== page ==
If the pump fails, then the cooking chamber can still be rinsed with fresh water and then dried, and then used for its main purpose, namely cooking food materials. Therefore, it is readily possible to continue to cater for a festive occasion or a dinner in a restaurant with the cooking device and wait for the alerted repair service to come the next day, which can be very important economically.

In this case, for the practical application case, a switchover 2/3-way valve can be used, for example, which is positioned behind the transport means in the connection pipe, and thus effects a selective transport of the fluid from the air trap either into the cooking chamber or into the cooking device outlet.

Moreover, it is preferred if a supply means for fresh water into the cooking chamber is provided.

It is particularly preferred in this case if the supply means has a nozzle in the cooking chamber for distribution of the fresh water.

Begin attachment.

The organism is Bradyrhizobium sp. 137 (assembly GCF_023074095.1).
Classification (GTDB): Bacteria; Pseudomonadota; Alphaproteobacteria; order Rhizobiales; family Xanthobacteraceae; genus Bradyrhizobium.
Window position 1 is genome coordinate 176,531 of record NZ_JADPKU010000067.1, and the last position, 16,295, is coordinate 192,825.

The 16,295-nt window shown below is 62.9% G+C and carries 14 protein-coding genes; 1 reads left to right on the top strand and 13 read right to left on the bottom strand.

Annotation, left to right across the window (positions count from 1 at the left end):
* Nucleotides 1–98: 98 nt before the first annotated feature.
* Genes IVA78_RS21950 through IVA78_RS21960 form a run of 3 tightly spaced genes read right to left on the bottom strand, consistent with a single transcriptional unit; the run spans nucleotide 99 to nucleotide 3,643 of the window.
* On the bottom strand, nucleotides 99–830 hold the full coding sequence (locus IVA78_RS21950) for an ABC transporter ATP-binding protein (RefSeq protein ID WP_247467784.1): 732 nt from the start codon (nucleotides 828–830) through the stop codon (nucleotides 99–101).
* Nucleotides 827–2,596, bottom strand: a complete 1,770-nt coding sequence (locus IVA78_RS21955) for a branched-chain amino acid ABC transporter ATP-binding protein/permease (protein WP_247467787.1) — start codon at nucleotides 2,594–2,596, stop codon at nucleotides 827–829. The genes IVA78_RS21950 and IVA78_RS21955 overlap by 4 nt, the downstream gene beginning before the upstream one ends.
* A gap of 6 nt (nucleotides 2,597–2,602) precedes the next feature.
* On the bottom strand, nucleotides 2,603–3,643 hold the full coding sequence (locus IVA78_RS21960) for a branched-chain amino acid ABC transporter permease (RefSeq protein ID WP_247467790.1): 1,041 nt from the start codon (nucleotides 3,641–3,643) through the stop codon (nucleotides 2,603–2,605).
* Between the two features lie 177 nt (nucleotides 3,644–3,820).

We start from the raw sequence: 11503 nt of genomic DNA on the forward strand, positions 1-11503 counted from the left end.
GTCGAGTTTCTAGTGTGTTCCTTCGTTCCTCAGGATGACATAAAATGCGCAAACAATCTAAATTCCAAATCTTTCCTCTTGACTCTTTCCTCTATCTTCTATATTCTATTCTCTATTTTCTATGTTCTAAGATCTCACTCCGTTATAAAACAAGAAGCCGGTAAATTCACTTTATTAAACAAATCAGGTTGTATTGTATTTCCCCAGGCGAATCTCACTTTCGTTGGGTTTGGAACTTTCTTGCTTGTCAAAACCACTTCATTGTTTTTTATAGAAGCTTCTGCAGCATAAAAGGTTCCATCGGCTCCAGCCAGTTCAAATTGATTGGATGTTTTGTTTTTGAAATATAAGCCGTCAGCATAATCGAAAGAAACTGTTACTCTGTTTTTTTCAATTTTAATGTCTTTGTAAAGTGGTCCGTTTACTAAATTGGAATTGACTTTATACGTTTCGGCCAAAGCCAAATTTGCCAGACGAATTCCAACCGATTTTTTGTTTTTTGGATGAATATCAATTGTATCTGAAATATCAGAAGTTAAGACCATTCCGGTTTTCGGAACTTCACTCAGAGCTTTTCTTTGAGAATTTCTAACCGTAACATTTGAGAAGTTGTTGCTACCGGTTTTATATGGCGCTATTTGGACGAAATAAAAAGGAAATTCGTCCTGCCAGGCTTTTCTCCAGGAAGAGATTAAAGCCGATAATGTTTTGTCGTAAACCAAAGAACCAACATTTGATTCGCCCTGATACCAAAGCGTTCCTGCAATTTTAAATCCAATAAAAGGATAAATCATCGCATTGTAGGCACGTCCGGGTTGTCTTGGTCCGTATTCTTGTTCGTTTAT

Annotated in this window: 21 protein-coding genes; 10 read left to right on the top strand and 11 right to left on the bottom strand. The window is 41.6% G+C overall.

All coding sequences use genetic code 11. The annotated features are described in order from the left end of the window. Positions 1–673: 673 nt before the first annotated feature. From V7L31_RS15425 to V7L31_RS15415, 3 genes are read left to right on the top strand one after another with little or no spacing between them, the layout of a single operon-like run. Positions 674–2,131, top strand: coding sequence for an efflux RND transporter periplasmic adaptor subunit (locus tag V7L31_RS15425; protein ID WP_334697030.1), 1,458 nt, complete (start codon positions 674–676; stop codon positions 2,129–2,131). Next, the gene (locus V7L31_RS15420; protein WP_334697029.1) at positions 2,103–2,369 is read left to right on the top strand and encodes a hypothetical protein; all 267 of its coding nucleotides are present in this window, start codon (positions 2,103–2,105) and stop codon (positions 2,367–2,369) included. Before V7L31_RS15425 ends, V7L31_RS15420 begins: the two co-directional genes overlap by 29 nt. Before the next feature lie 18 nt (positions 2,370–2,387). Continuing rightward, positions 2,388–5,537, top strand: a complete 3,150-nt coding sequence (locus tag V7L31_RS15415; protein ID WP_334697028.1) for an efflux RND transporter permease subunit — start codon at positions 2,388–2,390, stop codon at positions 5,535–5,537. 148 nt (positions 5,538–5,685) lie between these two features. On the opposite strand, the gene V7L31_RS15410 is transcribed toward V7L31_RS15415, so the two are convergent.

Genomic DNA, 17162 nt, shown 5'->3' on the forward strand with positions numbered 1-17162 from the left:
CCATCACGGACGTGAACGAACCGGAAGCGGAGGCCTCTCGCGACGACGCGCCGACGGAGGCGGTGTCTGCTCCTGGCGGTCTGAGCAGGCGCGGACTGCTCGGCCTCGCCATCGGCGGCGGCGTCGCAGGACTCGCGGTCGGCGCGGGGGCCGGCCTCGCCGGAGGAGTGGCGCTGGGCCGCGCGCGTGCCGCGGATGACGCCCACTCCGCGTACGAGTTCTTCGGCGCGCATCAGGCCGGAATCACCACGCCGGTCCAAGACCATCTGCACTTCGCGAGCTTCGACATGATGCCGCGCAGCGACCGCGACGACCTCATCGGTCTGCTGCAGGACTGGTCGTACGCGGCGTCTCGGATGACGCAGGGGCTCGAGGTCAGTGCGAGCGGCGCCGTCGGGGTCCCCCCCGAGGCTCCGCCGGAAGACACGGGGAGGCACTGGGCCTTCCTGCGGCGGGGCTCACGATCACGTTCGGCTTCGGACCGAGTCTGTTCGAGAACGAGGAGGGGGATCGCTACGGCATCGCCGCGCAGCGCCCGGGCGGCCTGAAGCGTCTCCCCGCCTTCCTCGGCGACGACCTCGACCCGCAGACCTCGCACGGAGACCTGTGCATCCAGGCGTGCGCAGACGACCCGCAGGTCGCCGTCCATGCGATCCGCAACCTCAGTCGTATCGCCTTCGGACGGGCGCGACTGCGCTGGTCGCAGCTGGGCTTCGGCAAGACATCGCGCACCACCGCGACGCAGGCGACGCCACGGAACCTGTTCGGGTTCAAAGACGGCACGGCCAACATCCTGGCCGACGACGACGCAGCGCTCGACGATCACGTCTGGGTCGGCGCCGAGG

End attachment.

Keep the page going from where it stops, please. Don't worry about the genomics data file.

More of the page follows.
It is provided in an embodiment that the distribution means for the fluid in the cooking chamber has a nozzle at the end of the connection pipe in the cooking chamber, which undertakes distribution of the fluid conveyed from the air trap in the cooking chamber. Moreover, the fan wheel frequently located in the cooking chamber can also be added to assist the distribution means, and thus can achieve a good distribution of the cleaning fluid in the entire cooking chamber.

Moreover, the cleaning function is properly fulfilled particularly when supply means are provided for cleaning and/or clear rinsing agents into the cooking chamber or to the supply means for the fresh water into the cooking chamber or into the connection pipe from the air trap into the cooking chamber or into the air trap.

Finally it is preferred if a separating element is arranged in the air trap, which separates a region of the air trap, in which coarse particles are deposited, from an extraction region of the air trap for the transport means. This prevents coarse contaminating particles such as crumbs from being entrained with the conveyed fluid into the cooking chamber again. Instead, they lie ready to be easily conveyed to the waste water connection.

DESCRIPTION OF THE DRAWINGS